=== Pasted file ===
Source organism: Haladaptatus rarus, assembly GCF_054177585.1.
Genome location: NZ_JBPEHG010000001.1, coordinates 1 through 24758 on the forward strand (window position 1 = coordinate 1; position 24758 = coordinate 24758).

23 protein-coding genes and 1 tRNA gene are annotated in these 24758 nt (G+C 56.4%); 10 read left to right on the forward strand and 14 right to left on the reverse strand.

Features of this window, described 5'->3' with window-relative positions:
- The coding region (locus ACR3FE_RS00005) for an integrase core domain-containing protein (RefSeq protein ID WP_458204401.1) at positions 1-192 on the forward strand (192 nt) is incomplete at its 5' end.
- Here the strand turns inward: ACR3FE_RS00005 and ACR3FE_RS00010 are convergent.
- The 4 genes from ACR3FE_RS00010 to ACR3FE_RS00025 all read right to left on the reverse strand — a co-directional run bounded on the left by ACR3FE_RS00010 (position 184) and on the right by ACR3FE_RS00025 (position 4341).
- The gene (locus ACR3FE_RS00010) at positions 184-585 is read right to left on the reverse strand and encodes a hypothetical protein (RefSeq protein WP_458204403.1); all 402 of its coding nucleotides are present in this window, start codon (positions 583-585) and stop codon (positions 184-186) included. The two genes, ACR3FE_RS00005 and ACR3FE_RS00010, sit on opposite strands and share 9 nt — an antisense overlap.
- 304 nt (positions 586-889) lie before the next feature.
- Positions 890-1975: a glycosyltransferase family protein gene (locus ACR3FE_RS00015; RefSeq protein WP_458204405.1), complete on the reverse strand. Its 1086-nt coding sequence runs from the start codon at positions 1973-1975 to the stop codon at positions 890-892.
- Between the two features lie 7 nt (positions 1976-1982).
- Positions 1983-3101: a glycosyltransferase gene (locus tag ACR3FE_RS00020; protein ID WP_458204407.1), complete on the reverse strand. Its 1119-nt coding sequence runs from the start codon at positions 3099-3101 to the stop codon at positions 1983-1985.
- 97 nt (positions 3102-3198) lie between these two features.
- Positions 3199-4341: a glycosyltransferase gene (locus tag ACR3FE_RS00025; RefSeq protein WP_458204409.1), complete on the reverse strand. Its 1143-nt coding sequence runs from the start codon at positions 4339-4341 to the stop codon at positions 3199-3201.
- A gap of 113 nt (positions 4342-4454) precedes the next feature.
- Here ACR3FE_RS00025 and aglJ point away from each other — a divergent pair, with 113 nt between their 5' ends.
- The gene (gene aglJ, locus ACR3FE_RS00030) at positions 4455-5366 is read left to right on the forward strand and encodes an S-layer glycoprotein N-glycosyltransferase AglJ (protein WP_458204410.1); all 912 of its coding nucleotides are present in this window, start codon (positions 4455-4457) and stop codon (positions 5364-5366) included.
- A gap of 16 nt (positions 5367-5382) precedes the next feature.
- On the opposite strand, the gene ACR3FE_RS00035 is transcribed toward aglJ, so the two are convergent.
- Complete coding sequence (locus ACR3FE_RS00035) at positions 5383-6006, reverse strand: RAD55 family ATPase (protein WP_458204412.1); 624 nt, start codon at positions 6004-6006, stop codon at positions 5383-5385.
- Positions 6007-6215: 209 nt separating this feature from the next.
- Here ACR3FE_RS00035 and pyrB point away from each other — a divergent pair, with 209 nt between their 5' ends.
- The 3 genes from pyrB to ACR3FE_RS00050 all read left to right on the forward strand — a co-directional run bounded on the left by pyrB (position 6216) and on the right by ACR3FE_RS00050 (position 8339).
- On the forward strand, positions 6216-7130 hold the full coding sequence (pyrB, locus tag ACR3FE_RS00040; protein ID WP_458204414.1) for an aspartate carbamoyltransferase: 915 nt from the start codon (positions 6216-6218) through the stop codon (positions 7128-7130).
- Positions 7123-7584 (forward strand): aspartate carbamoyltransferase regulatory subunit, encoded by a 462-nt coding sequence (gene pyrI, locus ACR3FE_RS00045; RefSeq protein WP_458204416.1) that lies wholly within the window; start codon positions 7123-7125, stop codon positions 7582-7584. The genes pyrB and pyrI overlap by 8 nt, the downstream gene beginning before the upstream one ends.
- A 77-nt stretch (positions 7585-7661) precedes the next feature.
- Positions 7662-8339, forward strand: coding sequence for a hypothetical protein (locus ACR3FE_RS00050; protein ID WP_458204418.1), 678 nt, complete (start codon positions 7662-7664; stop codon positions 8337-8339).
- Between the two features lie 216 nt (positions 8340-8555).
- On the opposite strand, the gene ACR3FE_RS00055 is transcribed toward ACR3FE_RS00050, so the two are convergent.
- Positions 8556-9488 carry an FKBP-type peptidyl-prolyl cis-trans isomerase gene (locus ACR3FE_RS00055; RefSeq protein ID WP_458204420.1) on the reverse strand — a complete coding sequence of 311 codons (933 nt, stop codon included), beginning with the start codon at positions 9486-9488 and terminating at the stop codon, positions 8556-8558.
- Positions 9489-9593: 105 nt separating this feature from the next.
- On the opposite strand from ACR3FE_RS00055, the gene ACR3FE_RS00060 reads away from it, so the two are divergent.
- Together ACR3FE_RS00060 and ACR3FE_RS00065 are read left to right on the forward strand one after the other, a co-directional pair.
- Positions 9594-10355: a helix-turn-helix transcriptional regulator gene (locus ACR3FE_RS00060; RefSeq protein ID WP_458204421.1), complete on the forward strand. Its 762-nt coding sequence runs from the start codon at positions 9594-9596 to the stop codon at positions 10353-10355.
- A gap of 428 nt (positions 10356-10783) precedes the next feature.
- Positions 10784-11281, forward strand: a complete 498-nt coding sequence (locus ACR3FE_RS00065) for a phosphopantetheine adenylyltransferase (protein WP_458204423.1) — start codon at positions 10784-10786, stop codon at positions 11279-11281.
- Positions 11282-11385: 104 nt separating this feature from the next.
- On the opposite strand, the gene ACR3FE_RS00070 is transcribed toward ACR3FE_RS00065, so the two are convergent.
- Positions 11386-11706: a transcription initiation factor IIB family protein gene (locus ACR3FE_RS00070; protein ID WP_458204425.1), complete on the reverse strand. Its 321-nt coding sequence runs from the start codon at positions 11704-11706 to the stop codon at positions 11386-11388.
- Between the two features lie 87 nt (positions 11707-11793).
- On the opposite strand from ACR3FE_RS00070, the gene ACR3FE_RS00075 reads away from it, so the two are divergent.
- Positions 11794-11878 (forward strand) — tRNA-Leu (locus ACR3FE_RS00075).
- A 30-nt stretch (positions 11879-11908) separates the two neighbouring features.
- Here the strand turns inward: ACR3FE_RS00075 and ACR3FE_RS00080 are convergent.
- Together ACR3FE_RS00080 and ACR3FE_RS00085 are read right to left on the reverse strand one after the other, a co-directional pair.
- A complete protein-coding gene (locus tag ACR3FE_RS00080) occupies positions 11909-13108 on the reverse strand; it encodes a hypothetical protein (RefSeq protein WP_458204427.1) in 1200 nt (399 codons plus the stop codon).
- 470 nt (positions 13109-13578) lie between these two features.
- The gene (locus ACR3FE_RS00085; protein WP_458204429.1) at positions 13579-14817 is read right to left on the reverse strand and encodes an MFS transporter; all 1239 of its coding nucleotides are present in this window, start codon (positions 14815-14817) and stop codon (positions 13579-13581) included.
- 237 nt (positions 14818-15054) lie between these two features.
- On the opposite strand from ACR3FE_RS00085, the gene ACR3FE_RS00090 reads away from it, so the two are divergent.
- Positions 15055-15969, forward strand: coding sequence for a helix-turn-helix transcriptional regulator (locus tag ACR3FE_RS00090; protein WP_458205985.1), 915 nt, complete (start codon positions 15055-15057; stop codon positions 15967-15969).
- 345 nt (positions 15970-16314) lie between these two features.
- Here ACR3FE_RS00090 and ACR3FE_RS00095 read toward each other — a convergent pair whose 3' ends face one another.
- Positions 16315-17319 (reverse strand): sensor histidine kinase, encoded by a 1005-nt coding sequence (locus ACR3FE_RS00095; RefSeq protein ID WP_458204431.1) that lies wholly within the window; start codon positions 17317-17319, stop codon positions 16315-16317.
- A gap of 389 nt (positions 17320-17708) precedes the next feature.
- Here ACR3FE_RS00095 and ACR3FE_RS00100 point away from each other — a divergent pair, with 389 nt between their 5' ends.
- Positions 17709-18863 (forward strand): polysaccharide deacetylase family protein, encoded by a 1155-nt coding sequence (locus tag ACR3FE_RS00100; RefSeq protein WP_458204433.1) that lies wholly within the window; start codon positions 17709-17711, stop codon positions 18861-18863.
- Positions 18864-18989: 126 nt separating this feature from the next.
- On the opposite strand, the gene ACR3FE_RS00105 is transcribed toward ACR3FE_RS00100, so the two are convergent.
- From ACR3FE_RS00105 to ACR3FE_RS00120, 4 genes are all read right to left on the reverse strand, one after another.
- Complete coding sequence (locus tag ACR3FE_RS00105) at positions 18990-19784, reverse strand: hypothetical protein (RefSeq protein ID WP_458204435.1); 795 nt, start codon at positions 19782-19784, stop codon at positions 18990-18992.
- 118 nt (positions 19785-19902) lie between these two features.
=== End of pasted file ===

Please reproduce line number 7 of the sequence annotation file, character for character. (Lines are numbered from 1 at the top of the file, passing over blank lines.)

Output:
- The 4 genes from ACR3FE_RS00010 to ACR3FE_RS00025 all read right to left on the reverse strand — a co-directional run bounded on the left by ACR3FE_RS00010 (position 184) and on the right by ACR3FE_RS00025 (position 4341).